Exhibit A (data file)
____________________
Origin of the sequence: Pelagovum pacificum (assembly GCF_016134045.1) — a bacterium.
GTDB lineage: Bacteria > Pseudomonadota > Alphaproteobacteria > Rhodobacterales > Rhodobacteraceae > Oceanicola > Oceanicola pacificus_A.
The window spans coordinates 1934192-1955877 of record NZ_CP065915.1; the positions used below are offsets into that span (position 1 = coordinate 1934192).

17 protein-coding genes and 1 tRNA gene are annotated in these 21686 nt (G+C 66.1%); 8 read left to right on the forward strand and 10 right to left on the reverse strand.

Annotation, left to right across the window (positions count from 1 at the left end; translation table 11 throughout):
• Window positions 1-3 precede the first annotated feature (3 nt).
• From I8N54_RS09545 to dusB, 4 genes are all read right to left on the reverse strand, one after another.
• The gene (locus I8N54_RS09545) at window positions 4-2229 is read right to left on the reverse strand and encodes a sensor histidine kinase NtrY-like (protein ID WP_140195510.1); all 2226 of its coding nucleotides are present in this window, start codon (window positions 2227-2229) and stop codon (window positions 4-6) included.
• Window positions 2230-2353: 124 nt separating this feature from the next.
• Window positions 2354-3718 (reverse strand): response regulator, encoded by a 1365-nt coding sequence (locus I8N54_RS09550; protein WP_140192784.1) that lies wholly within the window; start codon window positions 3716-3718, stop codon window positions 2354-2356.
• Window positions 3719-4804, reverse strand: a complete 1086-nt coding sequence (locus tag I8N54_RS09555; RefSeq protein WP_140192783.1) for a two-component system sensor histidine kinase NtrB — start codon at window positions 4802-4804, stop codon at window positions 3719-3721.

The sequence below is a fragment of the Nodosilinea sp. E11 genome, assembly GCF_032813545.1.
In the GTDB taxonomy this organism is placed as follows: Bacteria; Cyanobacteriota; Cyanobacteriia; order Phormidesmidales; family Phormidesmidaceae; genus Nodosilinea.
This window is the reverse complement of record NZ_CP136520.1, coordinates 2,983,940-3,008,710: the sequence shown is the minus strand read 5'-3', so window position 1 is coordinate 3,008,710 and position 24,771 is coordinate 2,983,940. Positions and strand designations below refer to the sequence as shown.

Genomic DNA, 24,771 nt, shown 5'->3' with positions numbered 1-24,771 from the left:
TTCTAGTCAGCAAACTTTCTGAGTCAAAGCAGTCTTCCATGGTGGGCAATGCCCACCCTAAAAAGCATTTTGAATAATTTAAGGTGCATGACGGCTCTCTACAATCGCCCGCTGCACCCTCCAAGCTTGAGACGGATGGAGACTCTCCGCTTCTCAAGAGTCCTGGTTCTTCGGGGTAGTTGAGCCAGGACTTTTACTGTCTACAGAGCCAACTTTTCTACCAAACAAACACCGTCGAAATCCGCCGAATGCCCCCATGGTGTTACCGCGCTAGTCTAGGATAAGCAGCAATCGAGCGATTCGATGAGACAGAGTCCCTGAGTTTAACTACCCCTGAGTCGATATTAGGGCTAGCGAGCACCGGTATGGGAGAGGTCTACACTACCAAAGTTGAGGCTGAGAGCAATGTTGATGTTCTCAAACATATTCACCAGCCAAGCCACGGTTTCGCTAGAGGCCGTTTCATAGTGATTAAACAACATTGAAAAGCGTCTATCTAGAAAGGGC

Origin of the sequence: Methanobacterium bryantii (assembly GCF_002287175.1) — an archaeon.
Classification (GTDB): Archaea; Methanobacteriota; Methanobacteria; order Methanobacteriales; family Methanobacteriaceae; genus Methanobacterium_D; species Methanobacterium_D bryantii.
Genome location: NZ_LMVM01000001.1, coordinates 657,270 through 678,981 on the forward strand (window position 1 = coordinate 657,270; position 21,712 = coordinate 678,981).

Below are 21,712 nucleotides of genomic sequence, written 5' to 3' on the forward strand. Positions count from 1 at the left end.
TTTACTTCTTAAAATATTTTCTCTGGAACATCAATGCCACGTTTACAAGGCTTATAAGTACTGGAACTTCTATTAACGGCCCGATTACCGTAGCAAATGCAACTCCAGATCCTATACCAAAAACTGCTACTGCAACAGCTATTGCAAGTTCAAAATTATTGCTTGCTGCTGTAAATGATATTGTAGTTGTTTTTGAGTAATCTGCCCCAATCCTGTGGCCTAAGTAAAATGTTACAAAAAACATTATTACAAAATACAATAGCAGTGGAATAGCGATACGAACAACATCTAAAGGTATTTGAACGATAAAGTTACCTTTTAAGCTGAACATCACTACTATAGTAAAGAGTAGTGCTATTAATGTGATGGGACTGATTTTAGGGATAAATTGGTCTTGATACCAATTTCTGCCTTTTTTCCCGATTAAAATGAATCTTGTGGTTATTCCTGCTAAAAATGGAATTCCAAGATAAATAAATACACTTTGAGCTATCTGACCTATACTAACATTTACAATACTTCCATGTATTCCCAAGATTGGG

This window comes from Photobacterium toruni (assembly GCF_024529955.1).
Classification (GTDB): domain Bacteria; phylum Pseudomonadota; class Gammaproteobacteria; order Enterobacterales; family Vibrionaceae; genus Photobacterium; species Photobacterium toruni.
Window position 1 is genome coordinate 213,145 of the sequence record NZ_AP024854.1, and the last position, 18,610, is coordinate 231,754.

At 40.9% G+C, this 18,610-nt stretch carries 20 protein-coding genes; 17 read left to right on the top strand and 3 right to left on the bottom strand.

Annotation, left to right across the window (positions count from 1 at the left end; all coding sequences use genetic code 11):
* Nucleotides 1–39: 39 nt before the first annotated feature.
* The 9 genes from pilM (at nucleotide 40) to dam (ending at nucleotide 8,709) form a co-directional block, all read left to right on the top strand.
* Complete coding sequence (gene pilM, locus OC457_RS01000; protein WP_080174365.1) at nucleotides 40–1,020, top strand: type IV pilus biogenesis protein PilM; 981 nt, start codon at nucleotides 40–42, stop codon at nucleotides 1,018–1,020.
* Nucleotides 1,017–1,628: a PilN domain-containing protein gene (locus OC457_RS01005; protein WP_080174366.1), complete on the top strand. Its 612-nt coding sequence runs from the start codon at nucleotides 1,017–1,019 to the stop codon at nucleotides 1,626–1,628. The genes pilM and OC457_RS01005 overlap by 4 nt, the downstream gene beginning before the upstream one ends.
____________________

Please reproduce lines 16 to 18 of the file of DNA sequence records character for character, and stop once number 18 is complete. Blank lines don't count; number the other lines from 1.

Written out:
TTCTAGTCAGCAAACTTTCTGAGTCAAAGCAGTCTTCCATGGTGGGCAATGCCCACCCTAAAAAGCATTTTGAATAATTTAAGGTGCATGACGGCTCTCTACAATCGCCCGCTGCACCCTCCAAGCTTGAGACGGATGGAGACTCTCCGCTTCTCAAGAGTCCTGGTTCTTCGGGGTAGTTGAGCCAGGACTTTTACTGTCTACAGAGCCAACTTTTCTACCAAACAAACACCGTCGAAATCCGCCGAATGCCCCCATGGTGTTACCGCGCTAGTCTAGGATAAGCAGCAATCGAGCGATTCGATGAGACAGAGTCCCTGAGTTTAACTACCCCTGAGTCGATATTAGGGCTAGCGAGCACCGGTATGGGAGAGGTCTACACTACCAAAGTTGAGGCTGAGAGCAATGTTGATGTTCTCAAACATATTCACCAGCCAAGCCACGGTTTCGCTAGAGGCCGTTTCATAGTGATTAAACAACATTGAAAAGCGTCTATCTAGAAAGGGC

Origin of the sequence: Methanobacterium bryantii (assembly GCF_002287175.1) — an archaeon.
Classification (GTDB): Archaea; Methanobacteriota; Methanobacteria; order Methanobacteriales; family Methanobacteriaceae; genus Methanobacterium_D; species Methanobacterium_D bryantii.